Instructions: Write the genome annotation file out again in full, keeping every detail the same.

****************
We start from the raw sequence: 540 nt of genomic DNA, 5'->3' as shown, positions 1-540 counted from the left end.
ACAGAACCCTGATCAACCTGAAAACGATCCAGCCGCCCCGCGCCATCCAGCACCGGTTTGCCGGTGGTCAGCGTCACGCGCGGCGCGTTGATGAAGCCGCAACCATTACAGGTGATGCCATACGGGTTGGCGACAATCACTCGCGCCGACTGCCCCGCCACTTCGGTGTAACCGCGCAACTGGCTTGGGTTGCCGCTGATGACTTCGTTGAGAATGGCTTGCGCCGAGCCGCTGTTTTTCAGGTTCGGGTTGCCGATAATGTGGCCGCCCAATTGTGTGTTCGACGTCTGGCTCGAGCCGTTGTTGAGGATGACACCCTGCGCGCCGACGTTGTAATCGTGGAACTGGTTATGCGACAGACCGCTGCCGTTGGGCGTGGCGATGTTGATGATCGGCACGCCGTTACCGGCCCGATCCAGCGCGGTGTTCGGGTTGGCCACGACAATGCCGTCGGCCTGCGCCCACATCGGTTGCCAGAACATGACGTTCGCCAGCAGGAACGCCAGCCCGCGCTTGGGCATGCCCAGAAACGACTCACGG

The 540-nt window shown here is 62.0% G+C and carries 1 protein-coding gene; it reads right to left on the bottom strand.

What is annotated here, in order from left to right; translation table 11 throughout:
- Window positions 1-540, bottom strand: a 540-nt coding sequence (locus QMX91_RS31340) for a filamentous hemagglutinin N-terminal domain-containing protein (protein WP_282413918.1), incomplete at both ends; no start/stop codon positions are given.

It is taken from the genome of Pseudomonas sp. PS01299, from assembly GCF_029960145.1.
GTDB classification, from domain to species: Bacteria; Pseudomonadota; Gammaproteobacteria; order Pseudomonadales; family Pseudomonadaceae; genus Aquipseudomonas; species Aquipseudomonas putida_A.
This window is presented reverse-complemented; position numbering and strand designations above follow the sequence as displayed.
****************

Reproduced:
We start from the raw sequence: 540 nt of genomic DNA, 5'->3' as shown, positions 1-540 counted from the left end.
ACAGAACCCTGATCAACCTGAAAACGATCCAGCCGCCCCGCGCCATCCAGCACCGGTTTGCCGGTGGTCAGCGTCACGCGCGGCGCGTTGATGAAGCCGCAACCATTACAGGTGATGCCATACGGGTTGGCGACAATCACTCGCGCCGACTGCCCCGCCACTTCGGTGTAACCGCGCAACTGGCTTGGGTTGCCGCTGATGACTTCGTTGAGAATGGCTTGCGCCGAGCCGCTGTTTTTCAGGTTCGGGTTGCCGATAATGTGGCCGCCCAATTGTGTGTTCGACGTCTGGCTCGAGCCGTTGTTGAGGATGACACCCTGCGCGCCGACGTTGTAATCGTGGAACTGGTTATGCGACAGACCGCTGCCGTTGGGCGTGGCGATGTTGATGATCGGCACGCCGTTACCGGCCCGATCCAGCGCGGTGTTCGGGTTGGCCACGACAATGCCGTCGGCCTGCGCCCACATCGGTTGCCAGAACATGACGTTCGCCAGCAGGAACGCCAGCCCGCGCTTGGGCATGCCCAGAAACGACTCACGG

The 540-nt window shown here is 62.0% G+C and carries 1 protein-coding gene; it reads right to left on the bottom strand.

What is annotated here, in order from left to right; translation table 11 throughout:
- Window positions 1-540, bottom strand: a 540-nt coding sequence (locus QMX91_RS31340) for a filamentous hemagglutinin N-terminal domain-containing protein (protein WP_282413918.1), incomplete at both ends; no start/stop codon positions are given.

It is taken from the genome of Pseudomonas sp. PS01299, from assembly GCF_029960145.1.
GTDB classification, from domain to species: Bacteria; Pseudomonadota; Gammaproteobacteria; order Pseudomonadales; family Pseudomonadaceae; genus Aquipseudomonas; species Aquipseudomonas putida_A.
This window is presented reverse-complemented; position numbering and strand designations above follow the sequence as displayed.